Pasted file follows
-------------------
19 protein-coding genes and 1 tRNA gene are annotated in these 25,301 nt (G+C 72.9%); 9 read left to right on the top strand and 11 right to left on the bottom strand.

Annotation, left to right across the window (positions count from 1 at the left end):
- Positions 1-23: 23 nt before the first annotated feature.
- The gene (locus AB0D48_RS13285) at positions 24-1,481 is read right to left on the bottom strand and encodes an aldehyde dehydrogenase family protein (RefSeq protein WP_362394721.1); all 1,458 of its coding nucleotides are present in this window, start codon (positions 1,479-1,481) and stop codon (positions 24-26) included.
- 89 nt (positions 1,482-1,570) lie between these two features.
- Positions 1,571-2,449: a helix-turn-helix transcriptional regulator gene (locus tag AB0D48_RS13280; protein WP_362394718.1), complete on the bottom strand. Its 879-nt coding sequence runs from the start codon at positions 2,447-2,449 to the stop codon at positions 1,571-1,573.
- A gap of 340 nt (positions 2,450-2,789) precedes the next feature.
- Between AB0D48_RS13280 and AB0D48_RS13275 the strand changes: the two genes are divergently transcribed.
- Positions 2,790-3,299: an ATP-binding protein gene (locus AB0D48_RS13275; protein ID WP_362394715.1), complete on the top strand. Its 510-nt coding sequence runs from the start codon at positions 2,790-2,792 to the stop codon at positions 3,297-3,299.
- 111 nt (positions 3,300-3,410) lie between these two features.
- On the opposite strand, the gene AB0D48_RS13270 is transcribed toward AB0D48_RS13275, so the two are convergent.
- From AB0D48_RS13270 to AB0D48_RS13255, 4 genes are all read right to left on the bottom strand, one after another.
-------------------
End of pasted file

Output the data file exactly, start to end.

19 protein-coding genes and 1 tRNA gene are annotated in these 25,301 nt (G+C 72.9%); 9 read left to right on the top strand and 11 right to left on the bottom strand.

Annotation, left to right across the window (positions count from 1 at the left end):
- Positions 1-23: 23 nt before the first annotated feature.
- The gene (locus AB0D48_RS13285) at positions 24-1,481 is read right to left on the bottom strand and encodes an aldehyde dehydrogenase family protein (RefSeq protein WP_362394721.1); all 1,458 of its coding nucleotides are present in this window, start codon (positions 1,479-1,481) and stop codon (positions 24-26) included.
- 89 nt (positions 1,482-1,570) lie between these two features.
- Positions 1,571-2,449: a helix-turn-helix transcriptional regulator gene (locus tag AB0D48_RS13280; protein WP_362394718.1), complete on the bottom strand. Its 879-nt coding sequence runs from the start codon at positions 2,447-2,449 to the stop codon at positions 1,571-1,573.
- A gap of 340 nt (positions 2,450-2,789) precedes the next feature.
- Between AB0D48_RS13280 and AB0D48_RS13275 the strand changes: the two genes are divergently transcribed.
- Positions 2,790-3,299: an ATP-binding protein gene (locus AB0D48_RS13275; protein ID WP_362394715.1), complete on the top strand. Its 510-nt coding sequence runs from the start codon at positions 2,790-2,792 to the stop codon at positions 3,297-3,299.
- 111 nt (positions 3,300-3,410) lie between these two features.
- On the opposite strand, the gene AB0D48_RS13270 is transcribed toward AB0D48_RS13275, so the two are convergent.
- From AB0D48_RS13270 to AB0D48_RS13255, 4 genes are all read right to left on the bottom strand, one after another.